When Should My Child Have Her First Eye Exam?

Young children can have problems with their eyes, just like adults. In fact, young children can have eye issues before they leave the womb. However, there is a difference between an adult with eye problems and a young child. Young children with eye problems that arent treated can cause significant visual problems down the line. Furthermore, young children have to deal with learning new concepts that adults don’t. So having good eyesight is essential to your child’s success academically. In the end, the school system is probably not the best place to check vision in children. An optometrist should be consulted for a child’s potential vision issues. They are trained and know how to assess the beginning of treatable vision issues like lazy eye or crossed eyes. Both of those conditions, if treated early, can be eliminated or minimized early on. Young children in school often learn through visual media. Everything from picture books, computer screens, chalkboards viewed from far away, and even phone screens can pose a problem for a child with vision problems. However, the child may not have the know-how or maturity to know that their vision is impaired. That is why an adult needs to get the child examed early instead of waiting for the child to mention issues. Also, the visual history of the child’s family should be taken into account. If you, as the parents, have vision issues, it is a good chance that your child might also have problems.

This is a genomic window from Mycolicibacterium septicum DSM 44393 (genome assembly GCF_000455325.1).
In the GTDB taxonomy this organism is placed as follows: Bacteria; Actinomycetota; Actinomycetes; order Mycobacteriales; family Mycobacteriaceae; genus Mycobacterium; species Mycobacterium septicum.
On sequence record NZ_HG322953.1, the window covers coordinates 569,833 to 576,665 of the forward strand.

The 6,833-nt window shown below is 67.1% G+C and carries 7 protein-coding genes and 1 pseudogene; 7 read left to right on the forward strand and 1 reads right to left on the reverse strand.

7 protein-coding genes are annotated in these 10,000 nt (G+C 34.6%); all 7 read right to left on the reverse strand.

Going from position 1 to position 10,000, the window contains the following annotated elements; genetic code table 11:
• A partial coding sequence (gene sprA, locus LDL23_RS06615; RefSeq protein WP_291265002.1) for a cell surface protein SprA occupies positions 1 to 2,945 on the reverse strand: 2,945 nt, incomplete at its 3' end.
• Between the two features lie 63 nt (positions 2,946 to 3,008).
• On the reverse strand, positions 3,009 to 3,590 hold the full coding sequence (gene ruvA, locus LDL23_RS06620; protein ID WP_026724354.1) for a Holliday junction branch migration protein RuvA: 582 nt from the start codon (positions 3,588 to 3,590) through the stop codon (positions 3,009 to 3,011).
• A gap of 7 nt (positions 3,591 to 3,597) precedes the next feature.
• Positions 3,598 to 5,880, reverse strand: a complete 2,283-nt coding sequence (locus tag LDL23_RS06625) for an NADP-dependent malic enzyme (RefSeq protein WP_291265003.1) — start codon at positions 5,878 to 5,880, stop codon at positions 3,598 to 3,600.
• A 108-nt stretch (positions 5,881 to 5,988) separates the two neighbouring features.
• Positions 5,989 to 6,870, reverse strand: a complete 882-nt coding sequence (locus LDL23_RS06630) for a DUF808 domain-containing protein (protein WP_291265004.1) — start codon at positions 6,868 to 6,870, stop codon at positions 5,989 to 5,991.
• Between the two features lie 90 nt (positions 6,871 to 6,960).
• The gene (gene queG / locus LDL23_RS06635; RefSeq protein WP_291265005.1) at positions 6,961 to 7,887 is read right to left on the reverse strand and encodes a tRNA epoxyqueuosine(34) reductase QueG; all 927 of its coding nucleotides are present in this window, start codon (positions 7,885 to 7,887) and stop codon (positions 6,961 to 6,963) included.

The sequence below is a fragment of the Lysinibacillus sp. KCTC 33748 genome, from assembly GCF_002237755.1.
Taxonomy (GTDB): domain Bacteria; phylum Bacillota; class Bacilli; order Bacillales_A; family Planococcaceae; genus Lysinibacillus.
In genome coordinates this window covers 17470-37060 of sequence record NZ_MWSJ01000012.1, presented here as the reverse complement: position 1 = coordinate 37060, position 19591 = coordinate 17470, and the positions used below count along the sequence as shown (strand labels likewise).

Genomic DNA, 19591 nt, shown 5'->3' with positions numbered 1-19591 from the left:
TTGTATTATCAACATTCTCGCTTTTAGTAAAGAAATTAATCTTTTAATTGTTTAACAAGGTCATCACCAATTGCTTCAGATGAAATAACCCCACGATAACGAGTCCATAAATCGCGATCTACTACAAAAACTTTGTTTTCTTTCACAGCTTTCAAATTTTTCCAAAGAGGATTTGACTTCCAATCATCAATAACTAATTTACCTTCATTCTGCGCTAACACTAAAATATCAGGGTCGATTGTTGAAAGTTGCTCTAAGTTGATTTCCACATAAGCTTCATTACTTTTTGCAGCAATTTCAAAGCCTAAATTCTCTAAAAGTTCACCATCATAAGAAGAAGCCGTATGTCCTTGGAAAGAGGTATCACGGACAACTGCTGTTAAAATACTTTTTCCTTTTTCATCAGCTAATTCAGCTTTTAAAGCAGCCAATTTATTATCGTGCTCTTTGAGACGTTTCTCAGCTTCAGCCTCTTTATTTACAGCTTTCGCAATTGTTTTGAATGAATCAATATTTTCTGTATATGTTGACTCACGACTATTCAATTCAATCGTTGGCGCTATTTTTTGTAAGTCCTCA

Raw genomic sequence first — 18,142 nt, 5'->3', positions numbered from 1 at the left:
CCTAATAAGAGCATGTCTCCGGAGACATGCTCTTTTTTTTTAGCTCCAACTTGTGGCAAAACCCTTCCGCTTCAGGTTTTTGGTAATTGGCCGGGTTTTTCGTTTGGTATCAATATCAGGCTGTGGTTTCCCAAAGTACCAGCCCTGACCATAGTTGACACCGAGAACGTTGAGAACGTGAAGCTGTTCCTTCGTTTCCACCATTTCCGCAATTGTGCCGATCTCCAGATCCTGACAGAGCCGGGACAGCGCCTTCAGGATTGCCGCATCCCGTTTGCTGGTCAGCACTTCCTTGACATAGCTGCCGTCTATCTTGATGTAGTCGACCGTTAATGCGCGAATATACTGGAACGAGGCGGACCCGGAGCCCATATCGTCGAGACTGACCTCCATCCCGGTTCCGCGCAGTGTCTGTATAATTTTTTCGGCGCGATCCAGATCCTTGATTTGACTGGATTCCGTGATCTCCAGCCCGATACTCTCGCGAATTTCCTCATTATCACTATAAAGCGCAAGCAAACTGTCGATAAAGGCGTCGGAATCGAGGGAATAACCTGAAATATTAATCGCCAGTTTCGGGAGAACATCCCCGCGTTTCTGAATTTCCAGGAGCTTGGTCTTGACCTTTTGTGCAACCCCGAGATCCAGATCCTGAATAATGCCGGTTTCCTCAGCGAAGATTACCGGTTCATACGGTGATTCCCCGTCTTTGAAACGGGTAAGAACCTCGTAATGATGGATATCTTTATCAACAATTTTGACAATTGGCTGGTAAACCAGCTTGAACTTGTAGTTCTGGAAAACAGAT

When to Get That First Exam

It is recommended that a child’s eyes should be examined by an optometrist as early as six months after birth. The exam at six months won’t be the same as an adult. Babies aren’t able to say what they see on an eye chart yet. However, there can still be issues that an optometrist can find out without having to engage with the child verbally. The optometrist will focus mainly on if the child’s eyes are healthy and free of defects. Some defects can impair vision so severely, if not treated, that vision can be affected for the duration of the child’s life.